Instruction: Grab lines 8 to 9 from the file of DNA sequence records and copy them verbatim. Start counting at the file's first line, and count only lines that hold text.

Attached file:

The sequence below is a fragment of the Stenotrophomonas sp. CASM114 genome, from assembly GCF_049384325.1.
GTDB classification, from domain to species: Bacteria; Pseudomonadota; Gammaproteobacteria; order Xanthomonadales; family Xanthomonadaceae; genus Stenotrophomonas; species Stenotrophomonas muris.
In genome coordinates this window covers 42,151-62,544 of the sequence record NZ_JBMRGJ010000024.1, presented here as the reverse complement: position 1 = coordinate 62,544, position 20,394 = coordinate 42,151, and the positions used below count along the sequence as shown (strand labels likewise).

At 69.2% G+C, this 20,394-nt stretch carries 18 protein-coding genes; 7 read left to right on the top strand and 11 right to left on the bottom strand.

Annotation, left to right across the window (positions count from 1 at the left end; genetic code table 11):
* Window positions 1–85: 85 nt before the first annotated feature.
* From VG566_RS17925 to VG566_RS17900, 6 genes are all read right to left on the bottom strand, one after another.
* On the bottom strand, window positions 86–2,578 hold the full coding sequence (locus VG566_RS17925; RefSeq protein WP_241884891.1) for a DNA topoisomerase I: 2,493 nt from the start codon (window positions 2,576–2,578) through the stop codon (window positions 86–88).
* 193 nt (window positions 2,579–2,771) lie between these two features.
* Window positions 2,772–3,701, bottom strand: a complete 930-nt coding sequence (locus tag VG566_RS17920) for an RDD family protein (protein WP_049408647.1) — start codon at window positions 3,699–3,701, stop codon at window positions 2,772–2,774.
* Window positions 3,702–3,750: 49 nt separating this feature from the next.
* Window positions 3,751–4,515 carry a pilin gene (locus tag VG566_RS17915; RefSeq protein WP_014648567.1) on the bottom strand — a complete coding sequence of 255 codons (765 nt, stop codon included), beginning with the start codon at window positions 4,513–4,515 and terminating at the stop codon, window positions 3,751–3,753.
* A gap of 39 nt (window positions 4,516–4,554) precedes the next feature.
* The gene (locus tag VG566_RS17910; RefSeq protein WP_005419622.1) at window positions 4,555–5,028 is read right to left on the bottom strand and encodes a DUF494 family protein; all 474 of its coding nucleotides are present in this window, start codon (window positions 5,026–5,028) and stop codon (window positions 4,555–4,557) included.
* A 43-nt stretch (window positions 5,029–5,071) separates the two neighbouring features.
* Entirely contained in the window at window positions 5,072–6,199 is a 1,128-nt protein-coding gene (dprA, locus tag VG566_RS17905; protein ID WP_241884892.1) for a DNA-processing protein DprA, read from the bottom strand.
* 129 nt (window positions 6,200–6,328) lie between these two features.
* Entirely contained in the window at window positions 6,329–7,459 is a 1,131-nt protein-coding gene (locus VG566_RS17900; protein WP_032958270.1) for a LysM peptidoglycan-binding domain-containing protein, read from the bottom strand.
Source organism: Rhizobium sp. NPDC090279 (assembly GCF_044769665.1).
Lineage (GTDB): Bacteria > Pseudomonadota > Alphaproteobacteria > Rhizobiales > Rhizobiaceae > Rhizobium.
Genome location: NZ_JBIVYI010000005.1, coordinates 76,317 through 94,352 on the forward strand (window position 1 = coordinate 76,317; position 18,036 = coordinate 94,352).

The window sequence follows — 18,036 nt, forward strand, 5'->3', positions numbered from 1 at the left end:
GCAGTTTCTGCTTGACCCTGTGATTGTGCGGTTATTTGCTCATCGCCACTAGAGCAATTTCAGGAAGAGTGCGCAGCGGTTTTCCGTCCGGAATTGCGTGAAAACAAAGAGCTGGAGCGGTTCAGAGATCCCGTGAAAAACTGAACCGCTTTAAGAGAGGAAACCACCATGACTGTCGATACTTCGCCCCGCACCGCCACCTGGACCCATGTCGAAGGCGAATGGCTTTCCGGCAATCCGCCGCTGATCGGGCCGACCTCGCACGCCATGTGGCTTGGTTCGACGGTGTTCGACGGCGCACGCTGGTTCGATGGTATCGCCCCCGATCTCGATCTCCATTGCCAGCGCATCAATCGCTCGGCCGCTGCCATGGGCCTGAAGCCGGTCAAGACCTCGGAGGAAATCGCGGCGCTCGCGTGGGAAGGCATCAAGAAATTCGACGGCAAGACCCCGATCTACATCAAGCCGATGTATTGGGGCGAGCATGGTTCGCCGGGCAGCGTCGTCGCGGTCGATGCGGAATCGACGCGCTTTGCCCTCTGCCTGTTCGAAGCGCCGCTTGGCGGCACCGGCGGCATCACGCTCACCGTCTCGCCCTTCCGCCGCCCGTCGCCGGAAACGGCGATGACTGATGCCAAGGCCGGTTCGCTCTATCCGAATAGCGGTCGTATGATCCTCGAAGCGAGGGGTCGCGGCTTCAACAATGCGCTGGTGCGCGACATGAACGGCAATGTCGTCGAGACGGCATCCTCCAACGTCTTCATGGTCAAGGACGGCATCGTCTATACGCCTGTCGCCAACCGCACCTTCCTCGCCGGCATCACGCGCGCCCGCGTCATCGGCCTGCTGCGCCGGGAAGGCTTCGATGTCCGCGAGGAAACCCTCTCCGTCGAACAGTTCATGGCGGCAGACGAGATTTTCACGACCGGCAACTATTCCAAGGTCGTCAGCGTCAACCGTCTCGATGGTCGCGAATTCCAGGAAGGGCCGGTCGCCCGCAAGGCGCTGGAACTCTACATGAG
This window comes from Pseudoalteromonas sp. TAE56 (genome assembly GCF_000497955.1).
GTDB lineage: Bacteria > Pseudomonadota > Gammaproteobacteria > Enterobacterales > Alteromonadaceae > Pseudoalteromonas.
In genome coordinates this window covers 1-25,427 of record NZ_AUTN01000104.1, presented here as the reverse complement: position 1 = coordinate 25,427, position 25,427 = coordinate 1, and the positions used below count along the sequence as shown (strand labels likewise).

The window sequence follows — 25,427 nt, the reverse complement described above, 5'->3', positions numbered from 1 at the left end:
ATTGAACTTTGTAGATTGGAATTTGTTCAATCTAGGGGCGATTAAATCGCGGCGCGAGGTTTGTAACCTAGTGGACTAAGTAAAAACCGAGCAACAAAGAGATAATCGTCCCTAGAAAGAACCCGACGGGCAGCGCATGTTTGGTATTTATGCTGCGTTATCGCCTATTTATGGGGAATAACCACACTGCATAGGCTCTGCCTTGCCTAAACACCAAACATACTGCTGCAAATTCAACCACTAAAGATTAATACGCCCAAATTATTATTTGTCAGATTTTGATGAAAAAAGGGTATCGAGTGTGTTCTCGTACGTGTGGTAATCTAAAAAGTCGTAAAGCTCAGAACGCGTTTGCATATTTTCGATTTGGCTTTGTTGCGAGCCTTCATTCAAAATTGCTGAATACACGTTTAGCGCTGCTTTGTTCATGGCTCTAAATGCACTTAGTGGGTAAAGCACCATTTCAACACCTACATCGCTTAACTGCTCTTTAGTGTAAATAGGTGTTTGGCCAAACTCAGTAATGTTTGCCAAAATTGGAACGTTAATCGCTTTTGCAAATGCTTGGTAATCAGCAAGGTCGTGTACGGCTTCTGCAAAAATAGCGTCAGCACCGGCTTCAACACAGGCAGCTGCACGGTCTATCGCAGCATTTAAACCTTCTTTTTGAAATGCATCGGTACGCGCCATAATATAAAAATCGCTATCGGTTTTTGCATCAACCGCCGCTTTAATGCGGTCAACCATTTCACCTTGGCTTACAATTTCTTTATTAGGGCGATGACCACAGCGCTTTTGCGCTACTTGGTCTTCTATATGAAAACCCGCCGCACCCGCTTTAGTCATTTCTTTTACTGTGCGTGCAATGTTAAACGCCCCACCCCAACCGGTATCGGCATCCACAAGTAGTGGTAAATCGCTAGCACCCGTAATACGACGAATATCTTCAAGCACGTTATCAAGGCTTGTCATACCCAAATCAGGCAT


* On the bottom strand, window positions 86–2,578 hold the full coding sequence (locus VG566_RS17925; RefSeq protein WP_241884891.1) for a DNA topoisomerase I: 2,493 nt from the start codon (window positions 2,576–2,578) through the stop codon (window positions 86–88).
* 193 nt (window positions 2,579–2,771) lie between these two features.